it's actually the perfect method to remove the running types and it's also possible to cut new plants from the (friendlier) clumping genera - like Fargesia.

Personally I'm looking forward to living without it - it's often sold as non-running - that's high BS - it just isn't the fastest. Despite finding the ideal way to control it, it's still an annual task once it gets past 2m wide - and worse when it starts going under paths, walls and ponds.

It will take years to grow the new version from seed, and 2 more years before you can judge how black and how shiny each seedling is. Can't be bothered.

I'm going to buy something from the proper clumping species once I've got mine out (hopefully better-tasting shoots too - but that info is very hard to find) - but I'll still keep it well away from paths and walls this time.


May 07, 2024, 06:35:24 by JanG
Views: 1500 | Comments: 8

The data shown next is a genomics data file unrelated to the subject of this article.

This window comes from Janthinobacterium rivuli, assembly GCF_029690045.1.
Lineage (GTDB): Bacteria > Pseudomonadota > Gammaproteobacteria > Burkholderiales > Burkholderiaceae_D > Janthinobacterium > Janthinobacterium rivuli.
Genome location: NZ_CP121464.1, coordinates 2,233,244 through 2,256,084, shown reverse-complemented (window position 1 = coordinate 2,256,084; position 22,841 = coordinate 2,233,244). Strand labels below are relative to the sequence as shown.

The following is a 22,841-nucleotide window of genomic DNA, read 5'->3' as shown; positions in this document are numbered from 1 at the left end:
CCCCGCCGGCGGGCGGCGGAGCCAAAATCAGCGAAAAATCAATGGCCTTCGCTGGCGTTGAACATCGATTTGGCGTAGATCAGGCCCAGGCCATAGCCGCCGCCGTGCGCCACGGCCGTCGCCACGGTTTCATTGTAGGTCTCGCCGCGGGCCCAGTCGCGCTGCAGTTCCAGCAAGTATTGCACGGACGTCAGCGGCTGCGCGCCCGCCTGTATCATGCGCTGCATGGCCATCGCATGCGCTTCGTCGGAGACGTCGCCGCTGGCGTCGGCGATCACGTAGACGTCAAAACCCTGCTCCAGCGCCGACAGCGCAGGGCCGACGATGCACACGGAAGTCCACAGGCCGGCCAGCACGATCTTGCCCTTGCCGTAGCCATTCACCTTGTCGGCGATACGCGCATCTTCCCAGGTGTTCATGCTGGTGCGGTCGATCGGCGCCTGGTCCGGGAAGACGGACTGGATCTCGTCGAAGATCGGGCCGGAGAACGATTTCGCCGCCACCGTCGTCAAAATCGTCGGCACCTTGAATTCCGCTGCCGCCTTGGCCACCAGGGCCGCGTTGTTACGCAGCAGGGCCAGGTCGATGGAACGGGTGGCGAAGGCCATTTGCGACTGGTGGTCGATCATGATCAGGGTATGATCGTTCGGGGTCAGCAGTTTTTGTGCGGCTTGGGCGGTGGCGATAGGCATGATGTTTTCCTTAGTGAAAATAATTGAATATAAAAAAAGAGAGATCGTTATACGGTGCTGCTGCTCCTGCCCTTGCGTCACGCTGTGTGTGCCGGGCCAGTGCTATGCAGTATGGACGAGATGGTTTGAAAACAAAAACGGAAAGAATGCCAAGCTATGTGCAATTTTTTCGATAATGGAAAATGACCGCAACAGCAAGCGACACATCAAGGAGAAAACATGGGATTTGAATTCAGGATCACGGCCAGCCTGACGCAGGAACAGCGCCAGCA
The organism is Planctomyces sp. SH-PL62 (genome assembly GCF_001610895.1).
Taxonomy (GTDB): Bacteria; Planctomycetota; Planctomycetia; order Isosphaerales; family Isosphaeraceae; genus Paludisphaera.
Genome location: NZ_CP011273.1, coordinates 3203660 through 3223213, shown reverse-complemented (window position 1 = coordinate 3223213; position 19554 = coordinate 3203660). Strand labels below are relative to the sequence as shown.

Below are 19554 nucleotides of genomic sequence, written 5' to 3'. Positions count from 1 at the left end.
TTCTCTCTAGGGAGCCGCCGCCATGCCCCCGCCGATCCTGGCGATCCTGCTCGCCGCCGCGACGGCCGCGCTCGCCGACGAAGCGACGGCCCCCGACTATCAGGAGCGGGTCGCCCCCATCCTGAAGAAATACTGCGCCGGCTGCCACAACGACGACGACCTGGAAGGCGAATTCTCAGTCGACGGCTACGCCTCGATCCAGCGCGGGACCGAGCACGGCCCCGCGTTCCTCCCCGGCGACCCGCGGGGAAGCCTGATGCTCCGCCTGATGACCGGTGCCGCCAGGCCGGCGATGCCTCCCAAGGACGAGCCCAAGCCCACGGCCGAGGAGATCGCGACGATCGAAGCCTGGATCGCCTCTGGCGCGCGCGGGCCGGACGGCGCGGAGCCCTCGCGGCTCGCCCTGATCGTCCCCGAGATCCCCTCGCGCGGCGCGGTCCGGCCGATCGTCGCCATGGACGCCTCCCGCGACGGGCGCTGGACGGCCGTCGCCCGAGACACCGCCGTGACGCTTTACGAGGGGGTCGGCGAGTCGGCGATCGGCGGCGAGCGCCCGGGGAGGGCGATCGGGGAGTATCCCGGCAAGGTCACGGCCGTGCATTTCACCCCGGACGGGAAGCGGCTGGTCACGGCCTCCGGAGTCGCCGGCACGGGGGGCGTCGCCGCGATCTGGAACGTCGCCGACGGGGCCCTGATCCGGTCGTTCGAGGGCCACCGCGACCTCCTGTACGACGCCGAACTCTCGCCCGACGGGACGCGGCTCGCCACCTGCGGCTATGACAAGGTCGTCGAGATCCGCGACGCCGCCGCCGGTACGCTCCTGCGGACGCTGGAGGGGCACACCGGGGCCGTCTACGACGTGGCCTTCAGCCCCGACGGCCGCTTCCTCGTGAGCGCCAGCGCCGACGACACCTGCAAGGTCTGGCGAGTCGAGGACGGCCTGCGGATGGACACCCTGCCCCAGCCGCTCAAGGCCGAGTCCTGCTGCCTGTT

As soon as I see corn salad in flower I begin to think the seed saving season is not far away. Some committed seed savers might already have planted out root vegetables stored over winter for flowering and seed setting this summer. But whatever your level of seed-saving, itís time to be alert to the opportunities ahead.

Itís been a challenging season for many with so much constant rain in UK through winter and spring, leading to waterlogged soil and delayed spring planting. I hope that in spite of the challenges the weather throws at us, youíre having an enjoyable spring sowing and planting, including dipping into the wonderful range of seeds the Circle shared in late 2023. It would be very good to hear of progress and to share results and experiences. I hope that last yearís enthusiastic band will be willing and able to participate again and it would also be great if any new members would like to join us.

For those who havenít participated before, hereís some information to help you decide if you would like to join.